Even though I haven’t anything invested in Tiger, not having followed him in action that much, I am satisfied when I hear those who are supposed to know these things say that he and Jack Nicholas are the two greatest players of all time.

I do have some sympathy for Tiger. I wish people would leave him alone. I don’t judge him because of his sex life. It’s nobody’s business and should be left between him, his wife, and the other parties involved. Hell, if I was his age (or even now) and I was world famous and had tons of beautiful women throwing themselves at me, I would find that hard to resist. Tiger’s human. Not perfect. Big deal.

Now a lot has been made about the fact that Tiger Woods is Buddhist. I’d like to know more about it but there isn’t much to go on, just these few statements:

I practice meditation – that is something that I do, that my mum taught me over the years. We also have a thing we do every year, where we go to temple together . . . In the Buddhist religion you have to work for it yourself, internally, in order to achieve anything in life and set up the next life. It is all about what you do and you get out of it what you put into it. So you are going to have to work your butt off in every aspect of your life.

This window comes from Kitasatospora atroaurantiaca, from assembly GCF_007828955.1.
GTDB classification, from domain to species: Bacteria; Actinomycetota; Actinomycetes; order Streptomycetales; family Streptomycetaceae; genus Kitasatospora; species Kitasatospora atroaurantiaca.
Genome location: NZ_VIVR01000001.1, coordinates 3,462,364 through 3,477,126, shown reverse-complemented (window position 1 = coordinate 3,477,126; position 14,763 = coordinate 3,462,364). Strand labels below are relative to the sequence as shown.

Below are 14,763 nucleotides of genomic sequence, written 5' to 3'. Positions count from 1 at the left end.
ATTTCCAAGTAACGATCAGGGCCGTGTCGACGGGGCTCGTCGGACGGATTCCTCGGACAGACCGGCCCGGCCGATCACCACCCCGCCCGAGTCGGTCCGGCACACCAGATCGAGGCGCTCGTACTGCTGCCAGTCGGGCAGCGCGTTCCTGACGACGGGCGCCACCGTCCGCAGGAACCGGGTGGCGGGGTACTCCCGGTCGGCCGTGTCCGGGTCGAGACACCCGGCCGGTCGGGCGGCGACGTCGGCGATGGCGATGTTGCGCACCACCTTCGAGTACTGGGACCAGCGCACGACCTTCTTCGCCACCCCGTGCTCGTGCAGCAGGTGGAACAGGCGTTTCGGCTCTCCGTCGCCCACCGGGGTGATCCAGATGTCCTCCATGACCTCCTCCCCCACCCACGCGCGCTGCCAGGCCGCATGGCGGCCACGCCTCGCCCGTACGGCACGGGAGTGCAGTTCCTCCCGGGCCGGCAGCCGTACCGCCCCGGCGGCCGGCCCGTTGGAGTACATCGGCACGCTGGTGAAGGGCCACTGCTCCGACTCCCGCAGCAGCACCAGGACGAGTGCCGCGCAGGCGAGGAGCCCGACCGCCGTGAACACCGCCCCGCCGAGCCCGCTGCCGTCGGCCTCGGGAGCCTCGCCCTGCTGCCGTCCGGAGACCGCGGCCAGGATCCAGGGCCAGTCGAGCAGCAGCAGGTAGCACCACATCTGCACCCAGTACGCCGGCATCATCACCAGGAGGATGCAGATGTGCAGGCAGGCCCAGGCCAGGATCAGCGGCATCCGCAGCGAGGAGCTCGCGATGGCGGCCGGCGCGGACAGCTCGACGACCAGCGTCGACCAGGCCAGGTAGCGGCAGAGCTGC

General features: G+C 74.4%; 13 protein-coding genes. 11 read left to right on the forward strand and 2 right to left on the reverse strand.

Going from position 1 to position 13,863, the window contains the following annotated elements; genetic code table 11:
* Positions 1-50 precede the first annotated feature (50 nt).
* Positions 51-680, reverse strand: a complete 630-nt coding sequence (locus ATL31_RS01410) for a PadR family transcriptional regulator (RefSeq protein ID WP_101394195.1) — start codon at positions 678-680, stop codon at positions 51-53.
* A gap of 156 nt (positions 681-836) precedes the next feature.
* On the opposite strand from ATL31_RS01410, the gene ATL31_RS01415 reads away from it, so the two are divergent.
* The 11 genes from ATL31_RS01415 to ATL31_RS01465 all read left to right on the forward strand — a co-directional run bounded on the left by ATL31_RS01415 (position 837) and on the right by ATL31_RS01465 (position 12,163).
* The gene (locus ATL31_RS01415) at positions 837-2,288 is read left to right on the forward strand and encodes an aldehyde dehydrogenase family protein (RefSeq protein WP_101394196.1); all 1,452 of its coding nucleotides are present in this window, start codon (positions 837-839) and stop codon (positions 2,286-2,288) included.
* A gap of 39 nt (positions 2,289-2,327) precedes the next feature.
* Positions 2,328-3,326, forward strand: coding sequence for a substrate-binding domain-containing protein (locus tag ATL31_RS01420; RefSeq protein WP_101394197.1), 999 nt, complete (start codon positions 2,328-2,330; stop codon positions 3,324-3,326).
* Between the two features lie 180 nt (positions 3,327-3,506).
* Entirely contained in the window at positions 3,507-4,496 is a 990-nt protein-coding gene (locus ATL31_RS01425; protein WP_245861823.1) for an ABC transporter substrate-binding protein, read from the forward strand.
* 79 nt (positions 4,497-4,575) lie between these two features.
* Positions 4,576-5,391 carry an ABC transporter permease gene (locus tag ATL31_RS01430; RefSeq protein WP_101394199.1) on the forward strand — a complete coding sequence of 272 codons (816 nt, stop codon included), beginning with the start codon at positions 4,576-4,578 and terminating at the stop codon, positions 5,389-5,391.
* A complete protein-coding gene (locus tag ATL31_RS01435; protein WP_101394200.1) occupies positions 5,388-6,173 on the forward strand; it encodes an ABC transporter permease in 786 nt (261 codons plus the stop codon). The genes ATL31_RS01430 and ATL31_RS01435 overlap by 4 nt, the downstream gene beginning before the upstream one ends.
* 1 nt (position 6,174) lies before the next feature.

That is one of the things that people see in what I do on the golf course but that is just one small facet of my life – I am always continuing to work.

-Quoted in Reuters, March 27, 2008

I have a lot of work to do, and I intend to dedicate myself to doing it. Part of following this path for me is Buddhism, which my mother taught me at a young age. People probably don’t realize it, but I was raised a Buddhist, and I actively practiced my faith from childhood until I drifted away from it in recent years. Buddhism teaches that a craving for things outside ourselves causes an unhappy and pointless search for security. It teaches me to stop following every impulse and to learn restraint. Obviously I lost track of what I was taught.